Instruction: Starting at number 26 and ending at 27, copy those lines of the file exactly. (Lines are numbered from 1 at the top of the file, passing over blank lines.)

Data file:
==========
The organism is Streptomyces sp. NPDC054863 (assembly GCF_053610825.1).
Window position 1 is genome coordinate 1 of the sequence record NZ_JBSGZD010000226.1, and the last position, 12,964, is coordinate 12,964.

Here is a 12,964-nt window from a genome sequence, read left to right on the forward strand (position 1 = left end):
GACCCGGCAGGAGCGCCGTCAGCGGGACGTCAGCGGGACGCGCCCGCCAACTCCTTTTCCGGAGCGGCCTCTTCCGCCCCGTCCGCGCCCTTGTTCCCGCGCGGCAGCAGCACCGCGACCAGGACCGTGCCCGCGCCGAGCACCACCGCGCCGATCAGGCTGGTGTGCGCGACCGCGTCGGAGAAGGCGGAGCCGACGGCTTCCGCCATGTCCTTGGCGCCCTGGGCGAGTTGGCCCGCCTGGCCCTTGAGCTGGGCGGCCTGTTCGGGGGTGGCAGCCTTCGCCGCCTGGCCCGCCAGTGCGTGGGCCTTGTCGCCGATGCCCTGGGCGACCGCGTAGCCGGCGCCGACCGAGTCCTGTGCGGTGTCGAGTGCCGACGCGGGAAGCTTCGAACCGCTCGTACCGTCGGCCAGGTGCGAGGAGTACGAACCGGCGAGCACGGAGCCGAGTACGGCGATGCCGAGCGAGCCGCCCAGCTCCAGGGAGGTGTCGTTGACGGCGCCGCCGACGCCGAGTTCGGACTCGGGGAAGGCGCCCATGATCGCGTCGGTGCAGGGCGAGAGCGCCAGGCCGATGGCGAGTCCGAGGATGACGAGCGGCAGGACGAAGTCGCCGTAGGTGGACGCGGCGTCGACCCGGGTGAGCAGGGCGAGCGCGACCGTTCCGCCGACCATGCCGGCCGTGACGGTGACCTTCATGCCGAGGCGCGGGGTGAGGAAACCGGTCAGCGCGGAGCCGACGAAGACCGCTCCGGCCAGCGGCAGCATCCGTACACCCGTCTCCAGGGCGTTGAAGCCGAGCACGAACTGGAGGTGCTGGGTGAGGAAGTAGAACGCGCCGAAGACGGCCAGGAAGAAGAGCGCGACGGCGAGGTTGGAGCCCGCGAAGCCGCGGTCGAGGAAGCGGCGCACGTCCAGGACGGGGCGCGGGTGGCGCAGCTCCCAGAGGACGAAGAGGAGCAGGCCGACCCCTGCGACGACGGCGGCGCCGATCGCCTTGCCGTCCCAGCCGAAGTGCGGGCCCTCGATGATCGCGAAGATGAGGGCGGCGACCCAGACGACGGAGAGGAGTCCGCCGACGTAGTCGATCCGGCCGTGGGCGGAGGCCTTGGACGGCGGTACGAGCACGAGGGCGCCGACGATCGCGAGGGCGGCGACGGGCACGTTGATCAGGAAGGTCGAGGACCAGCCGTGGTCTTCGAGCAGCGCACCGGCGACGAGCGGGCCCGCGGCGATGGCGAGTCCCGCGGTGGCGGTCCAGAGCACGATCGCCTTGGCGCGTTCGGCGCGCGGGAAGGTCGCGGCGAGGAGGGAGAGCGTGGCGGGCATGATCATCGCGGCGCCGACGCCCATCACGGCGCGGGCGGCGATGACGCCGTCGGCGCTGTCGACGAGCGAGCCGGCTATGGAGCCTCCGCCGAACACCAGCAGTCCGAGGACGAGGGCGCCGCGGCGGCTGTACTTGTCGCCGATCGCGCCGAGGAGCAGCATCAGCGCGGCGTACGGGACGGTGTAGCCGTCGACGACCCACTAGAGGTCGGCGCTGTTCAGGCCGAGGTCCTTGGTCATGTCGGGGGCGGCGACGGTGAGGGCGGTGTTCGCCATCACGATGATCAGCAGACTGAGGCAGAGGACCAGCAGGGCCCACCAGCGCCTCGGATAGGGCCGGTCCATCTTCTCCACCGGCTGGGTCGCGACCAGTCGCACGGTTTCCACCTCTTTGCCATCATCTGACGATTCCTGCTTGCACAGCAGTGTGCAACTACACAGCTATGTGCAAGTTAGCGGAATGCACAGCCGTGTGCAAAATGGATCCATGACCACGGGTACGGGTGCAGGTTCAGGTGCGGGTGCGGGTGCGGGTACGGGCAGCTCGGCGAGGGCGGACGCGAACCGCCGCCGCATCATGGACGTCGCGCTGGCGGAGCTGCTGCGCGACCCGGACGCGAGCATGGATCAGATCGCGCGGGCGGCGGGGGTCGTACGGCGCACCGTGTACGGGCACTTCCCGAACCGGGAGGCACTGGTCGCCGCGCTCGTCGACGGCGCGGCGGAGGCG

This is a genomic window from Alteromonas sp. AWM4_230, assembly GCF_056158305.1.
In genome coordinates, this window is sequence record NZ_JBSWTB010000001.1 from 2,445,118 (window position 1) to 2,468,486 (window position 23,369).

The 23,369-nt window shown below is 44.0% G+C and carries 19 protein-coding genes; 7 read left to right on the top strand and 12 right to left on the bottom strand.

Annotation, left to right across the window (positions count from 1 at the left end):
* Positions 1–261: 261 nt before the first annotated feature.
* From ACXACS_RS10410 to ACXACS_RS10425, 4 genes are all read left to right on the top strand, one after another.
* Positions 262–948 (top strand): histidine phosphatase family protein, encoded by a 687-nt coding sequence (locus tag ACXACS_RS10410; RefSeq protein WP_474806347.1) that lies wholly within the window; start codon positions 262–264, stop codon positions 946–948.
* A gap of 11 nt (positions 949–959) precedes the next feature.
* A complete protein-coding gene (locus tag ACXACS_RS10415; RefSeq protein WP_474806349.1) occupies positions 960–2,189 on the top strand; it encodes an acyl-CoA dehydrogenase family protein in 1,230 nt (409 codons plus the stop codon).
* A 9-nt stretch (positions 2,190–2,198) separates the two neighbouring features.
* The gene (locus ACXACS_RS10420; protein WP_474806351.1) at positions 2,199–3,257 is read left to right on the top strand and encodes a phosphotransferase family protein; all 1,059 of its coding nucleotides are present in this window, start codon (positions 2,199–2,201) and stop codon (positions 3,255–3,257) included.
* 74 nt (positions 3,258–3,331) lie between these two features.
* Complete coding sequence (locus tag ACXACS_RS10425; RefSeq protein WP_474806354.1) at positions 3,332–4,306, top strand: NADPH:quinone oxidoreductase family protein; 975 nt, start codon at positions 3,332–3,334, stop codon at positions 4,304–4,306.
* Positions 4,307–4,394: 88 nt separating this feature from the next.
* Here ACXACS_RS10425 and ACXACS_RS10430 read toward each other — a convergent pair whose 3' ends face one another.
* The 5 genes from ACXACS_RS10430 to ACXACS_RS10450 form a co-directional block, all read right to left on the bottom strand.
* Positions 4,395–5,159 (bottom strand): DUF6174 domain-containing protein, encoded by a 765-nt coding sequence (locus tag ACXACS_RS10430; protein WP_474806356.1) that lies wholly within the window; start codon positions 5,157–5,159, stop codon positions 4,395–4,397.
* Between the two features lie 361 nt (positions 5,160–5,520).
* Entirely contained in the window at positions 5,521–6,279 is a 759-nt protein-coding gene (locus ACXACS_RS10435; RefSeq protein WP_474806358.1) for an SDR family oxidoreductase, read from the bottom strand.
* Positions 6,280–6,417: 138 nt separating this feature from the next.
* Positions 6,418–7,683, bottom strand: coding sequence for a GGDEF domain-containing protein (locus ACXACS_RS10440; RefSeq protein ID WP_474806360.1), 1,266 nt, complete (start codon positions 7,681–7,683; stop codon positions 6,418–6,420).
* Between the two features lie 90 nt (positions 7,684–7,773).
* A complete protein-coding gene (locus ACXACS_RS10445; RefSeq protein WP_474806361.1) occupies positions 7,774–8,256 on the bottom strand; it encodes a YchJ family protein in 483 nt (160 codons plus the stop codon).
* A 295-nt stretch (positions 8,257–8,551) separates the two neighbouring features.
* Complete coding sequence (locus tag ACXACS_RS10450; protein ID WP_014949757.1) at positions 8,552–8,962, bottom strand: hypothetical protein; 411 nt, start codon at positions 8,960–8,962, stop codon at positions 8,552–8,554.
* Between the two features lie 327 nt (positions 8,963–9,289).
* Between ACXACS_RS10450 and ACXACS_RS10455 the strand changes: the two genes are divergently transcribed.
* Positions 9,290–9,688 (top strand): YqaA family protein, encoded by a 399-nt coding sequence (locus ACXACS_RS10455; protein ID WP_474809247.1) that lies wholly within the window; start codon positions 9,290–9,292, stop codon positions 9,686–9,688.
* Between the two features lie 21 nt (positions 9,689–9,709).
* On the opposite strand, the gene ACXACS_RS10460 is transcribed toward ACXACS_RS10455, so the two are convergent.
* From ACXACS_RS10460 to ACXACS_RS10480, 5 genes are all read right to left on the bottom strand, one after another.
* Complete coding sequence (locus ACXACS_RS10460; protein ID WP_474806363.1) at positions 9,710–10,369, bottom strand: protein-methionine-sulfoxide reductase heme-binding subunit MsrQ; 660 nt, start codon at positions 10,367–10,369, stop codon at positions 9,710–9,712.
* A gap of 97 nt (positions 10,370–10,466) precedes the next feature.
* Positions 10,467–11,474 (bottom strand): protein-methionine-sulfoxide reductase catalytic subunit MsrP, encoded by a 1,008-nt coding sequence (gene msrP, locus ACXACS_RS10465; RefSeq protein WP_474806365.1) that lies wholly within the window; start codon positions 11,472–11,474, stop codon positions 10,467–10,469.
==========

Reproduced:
* Between the two features lie 90 nt (positions 7,684–7,773).
* A complete protein-coding gene (locus ACXACS_RS10445; RefSeq protein WP_474806361.1) occupies positions 7,774–8,256 on the bottom strand; it encodes a YchJ family protein in 483 nt (160 codons plus the stop codon).